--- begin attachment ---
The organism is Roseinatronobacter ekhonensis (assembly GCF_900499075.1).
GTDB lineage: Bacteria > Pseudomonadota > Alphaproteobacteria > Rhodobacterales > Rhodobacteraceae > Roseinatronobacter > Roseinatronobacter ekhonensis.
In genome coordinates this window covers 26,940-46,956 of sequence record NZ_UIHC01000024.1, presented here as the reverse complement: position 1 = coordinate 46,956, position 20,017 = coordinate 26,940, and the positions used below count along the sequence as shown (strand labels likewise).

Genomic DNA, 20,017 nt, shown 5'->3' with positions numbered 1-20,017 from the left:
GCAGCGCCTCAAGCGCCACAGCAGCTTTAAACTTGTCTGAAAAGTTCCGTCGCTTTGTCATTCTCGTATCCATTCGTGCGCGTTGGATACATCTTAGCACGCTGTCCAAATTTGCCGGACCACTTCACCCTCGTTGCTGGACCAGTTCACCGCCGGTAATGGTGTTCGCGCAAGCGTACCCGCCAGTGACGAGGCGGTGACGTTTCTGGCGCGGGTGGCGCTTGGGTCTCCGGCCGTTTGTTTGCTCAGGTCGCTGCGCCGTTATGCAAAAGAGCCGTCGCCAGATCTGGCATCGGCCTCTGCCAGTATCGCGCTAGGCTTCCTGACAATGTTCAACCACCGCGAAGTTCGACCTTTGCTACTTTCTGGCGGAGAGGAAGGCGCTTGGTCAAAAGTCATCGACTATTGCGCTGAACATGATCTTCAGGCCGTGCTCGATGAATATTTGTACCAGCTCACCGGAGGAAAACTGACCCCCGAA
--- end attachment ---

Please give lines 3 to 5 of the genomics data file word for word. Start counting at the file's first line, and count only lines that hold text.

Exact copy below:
In genome coordinates this window covers 26,940-46,956 of sequence record NZ_UIHC01000024.1, presented here as the reverse complement: position 1 = coordinate 46,956, position 20,017 = coordinate 26,940, and the positions used below count along the sequence as shown (strand labels likewise).

Genomic DNA, 20,017 nt, shown 5'->3' with positions numbered 1-20,017 from the left:
GCAGCGCCTCAAGCGCCACAGCAGCTTTAAACTTGTCTGAAAAGTTCCGTCGCTTTGTCATTCTCGTATCCATTCGTGCGCGTTGGATACATCTTAGCACGCTGTCCAAATTTGCCGGACCACTTCACCCTCGTTGCTGGACCAGTTCACCGCCGGTAATGGTGTTCGCGCAAGCGTACCCGCCAGTGACGAGGCGGTGACGTTTCTGGCGCGGGTGGCGCTTGGGTCTCCGGCCGTTTGTTTGCTCAGGTCGCTGCGCCGTTATGCAAAAGAGCCGTCGCCAGATCTGGCATCGGCCTCTGCCAGTATCGCGCTAGGCTTCCTGACAATGTTCAACCACCGCGAAGTTCGACCTTTGCTACTTTCTGGCGGAGAGGAAGGCGCTTGGTCAAAAGTCATCGACTATTGCGCTGAACATGATCTTCAGGCCGTGCTCGATGAATATTTGTACCAGCTCACCGGAGGAAAACTGACCCCCGAA